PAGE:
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Oz govt urged not to end grant for first time buyers

Prime Minister Kevin Rudd has hinted that the $21,000 first-home buyer's grant which is credited with giving a boost to the real estate market might not be continued beyond its current deadline of June 30.

'We should all underline the fact that all good things at some stage come to an end. We've been clear in our announcements about how long this programme would last,' he said.

The Government raised the grant in October from $7000 to $21,000 for new homes and to $14,000 for existing homes, to help insulate the industry from job losses caused by the global financial crisis.

The boost, which was part of the $10.4 billion stimulus package, sparked strong demand from first-home buyers, with nearly 30,000 people accessing the scheme between the middle of October and the end of January.

The property industry urged the Government to continue the boost for new homes, or at least phase it out in stages.

Housing Industry Association chief economist Harley Dale said the boost had been propping up housing construction activity. 'It's quite clear in recent months it has had a very real, positive impact on the level of building activity and therefore the level of demand for employment and building materials,' he said.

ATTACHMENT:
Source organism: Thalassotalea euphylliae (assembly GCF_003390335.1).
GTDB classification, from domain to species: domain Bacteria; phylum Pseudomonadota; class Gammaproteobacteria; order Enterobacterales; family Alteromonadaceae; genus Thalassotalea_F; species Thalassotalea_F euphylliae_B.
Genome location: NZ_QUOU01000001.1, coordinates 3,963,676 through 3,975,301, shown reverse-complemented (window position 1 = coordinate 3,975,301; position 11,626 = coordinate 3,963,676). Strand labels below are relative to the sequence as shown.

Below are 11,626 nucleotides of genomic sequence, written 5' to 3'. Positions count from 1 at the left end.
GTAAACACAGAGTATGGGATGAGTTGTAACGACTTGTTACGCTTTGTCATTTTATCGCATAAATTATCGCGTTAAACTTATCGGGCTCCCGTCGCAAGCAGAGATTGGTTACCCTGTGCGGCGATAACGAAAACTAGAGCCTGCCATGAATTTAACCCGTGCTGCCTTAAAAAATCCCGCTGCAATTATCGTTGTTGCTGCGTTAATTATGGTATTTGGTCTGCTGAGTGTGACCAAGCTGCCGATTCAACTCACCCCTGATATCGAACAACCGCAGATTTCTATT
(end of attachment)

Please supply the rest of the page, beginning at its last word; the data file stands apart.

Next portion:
Dale said building approvals had been creeping up and HIA surveys showed new home sales had surged in early 2009. But without the boost, an important stimulus for the sector would be removed.

'We really need domestic demand to pick up strongly. Housing and construction is a very important part of Australia's domestic economy,' said Rod Cornish, head or property research at Macquarie Bank.

Cornish explained that a doubling of the grant to $14,000 for new homes and lower interest rates caused a jump in housing construction in 2001. Housing commencements leapt 50% in the year to March 2002, helping Australia to avoid the recessions Asia and the US experienced at the time.

But the grant was reduced to $10,000, then $7000, in middle of 2002. This contributed to construction declining in early 2003.

Opposition housing spokesman Scott Morrison urged the Government to give home buyers certainty. 'This is placing young home buyers under terrible pressure while they are trying to make one of the most important financial decisions of their lives,' he said.